1. We went to Chaource in 2011 when we were driving back from Champagne to the Loire Valley. I like Chaource cheese a lot, and I stopped there to buy some. We can easily find it in our supermarkets here.

    2. Ken, it used to be possible to find Chaource in the US, even here in Portland Maine. It was pasteurized (unlike some of the ones we had in Champagne); the brand was Lincet. Sometimes it could be very good, depending on how it was handled and how long it had been around. The other thing I remember about Chaource the town (besides the cheese) is that I had the best meal I've ever had at a gas station. There were 4 of us, we had just left the Chaource producer we visited, and nothing else in the town was open. And the lunch was very good.

    3. Don't you just love good experiences like that?

    4. Yes, but my comment comes with a caveat -- Don't try this at home. Somehow I wouldn't expect to find a good meal at a gas station in the US. Although when I lived in Charlotte, NC, 30+ years ago there was a gas station that was also a very good wine shop. And I once had excellent Mexican food at a bowling alley in southern California. And [just] one more suggestion -- if you're ever in the town of Faugeres in the Languedoc, there's a gas station that has an enormous selection of Faugeres wines. Cheers.

  6. Thanks for the heads up on Carnets de Julie. I'm sure it will be a good program to build/polish my vocabulary and pronunciation.

  7. I heartily second the recommendation for Les Carnets de Julie. We really enjoy the programme and watch it often. She has a very nice way with people and it's always interesting. It hadn't occurred to me to look for them on YouTube, so I am grateful for the link.

    1. I like JA's manner too, and I enjoy hearing all the people she meets and interviews. I have downloaded a lot of her shows onto a USB thumb drive than I can plug into the side of the television set and watch them that way. The quality is pretty good.

  8. I used to vow that my husband would not eat cheese unless you could smell it next door ... shuddering at the thought of all those stinky cheeses he loved and who was I to say eat it outside ??

  9. When we can get U-Bend videos properly, I am going to enjoy watching these...
    until then... I'll imagine!!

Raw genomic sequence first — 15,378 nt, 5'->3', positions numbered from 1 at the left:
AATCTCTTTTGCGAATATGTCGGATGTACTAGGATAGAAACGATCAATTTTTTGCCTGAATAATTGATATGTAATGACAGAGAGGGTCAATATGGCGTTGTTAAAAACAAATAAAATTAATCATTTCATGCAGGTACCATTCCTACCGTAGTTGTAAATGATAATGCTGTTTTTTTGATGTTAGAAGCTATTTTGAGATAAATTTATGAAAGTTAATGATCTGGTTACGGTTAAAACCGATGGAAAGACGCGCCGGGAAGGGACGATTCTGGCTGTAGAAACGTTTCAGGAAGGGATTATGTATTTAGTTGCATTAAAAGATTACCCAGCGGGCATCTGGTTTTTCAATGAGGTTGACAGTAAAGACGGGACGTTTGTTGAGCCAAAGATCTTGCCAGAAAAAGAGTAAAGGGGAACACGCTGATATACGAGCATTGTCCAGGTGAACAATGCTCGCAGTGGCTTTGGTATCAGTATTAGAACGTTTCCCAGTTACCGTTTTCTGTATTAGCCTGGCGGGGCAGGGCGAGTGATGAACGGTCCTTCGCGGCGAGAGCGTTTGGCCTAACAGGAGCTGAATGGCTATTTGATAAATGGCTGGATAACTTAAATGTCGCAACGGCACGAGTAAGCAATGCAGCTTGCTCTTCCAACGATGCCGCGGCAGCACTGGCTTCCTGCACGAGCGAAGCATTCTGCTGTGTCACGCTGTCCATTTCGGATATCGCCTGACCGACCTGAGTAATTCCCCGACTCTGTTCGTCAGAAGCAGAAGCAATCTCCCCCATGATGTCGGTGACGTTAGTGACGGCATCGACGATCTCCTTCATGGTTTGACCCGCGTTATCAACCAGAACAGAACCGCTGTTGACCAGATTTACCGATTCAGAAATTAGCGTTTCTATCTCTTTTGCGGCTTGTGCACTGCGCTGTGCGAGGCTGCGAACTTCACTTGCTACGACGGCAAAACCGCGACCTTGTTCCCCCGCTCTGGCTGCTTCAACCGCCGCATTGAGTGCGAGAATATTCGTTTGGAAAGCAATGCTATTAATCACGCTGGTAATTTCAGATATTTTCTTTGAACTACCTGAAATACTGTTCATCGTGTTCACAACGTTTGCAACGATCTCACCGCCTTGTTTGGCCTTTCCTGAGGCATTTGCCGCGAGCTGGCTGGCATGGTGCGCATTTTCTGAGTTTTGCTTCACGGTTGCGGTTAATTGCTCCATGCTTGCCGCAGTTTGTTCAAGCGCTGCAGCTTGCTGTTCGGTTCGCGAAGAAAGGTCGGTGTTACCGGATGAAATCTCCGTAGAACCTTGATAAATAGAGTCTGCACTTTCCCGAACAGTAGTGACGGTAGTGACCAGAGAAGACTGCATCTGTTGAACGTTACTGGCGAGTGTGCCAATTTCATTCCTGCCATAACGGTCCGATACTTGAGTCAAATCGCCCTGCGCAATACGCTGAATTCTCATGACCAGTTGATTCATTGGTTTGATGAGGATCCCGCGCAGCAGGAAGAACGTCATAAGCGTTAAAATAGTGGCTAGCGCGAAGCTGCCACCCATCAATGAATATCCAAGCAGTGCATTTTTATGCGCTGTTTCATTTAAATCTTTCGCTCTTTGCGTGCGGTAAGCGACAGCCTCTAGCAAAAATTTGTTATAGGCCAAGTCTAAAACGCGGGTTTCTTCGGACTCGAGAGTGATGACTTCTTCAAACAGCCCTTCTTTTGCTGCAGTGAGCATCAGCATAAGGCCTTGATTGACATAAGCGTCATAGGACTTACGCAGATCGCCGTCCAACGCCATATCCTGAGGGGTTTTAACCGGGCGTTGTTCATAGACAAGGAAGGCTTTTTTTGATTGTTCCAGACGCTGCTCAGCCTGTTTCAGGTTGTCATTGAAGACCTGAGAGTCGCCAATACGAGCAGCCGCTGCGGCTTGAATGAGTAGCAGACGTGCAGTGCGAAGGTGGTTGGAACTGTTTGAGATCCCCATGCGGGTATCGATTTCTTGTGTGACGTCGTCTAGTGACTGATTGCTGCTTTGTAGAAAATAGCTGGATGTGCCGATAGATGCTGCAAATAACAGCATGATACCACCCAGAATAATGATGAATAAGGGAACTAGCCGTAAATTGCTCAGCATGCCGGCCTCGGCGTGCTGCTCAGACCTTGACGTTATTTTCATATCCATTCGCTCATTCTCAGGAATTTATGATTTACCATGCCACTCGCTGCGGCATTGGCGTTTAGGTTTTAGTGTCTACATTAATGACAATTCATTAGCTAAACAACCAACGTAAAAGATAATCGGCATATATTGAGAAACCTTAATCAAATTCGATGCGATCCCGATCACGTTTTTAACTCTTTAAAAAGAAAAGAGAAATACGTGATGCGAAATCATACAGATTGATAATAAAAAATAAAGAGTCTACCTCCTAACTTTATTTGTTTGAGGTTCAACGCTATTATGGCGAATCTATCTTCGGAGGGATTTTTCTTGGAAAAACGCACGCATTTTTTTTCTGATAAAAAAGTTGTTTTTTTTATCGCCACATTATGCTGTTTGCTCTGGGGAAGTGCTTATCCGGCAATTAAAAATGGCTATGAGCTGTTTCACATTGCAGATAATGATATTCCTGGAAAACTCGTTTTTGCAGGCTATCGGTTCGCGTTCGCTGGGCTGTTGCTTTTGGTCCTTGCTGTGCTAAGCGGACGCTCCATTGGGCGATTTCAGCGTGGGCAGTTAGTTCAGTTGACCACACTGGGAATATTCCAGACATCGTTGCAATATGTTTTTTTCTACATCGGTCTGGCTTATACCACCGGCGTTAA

Can't even download long programmes...
    keeps bottling out...
    especially so at the moment....
    with all the Parisians at their two weeks a year "homes in the country"...

    Pauline's "Cooks Guide to Cheese" by Juliet Harbutt[1995] says of Langres:
    [and this is a precis... it is a long entry]...
    "It comes from Champagne Ardennes...
    two sizes 180g... or 800g... or a one and three-quarter pounder!
    it is an unpasteurized, washed-rind cow's milk cheese...
    believed to have been introduced to the region by monks in the Middle Ages.

    "The shape is unusual and is caused by turning the cheese only twice during draining...
    the whey then causes the hollow as it passes through the second time....
    The bright coloured rind is orange bacteria that grows during the continual washing process....
    the white is yeasts...."

    Now the good bit....
    "The cheese is notable for its pungent smokey-bacon aroma...
    when young the texture is firm and grainy...
    later the rind starts to break down and becomes smooth-flowing and creamy...
    the flavour intensifies [with age? I presume... that's a 'hanger']....

    And the really, really good bit...
    "Some affineurs pour eau-de-vie into the crater. This gradually seeps into the cheese, adding a new dimension to an already powerful flavour"
    I presume Marc de Champagne would be the correct eau-de-vie to use....
    We will be getting some Langres....

  10. Langres is 80 km north of Dijon and 240 km south of Reims. It's also 120 km southeast of Troyes.... but it is officially in the Champagne-Ardenne region. Thanks for the review.

    1. That's France... we have a bit of Bossay sur Claise that juts up and inbetween us and Preuilly...
      the veg farm Susan blogged about recently lies there... kilometres away from the centre of Bossay itself!

      And on the subject of Cheese:
      the new 2014 recording on "Dinosaurs ate my Caravan"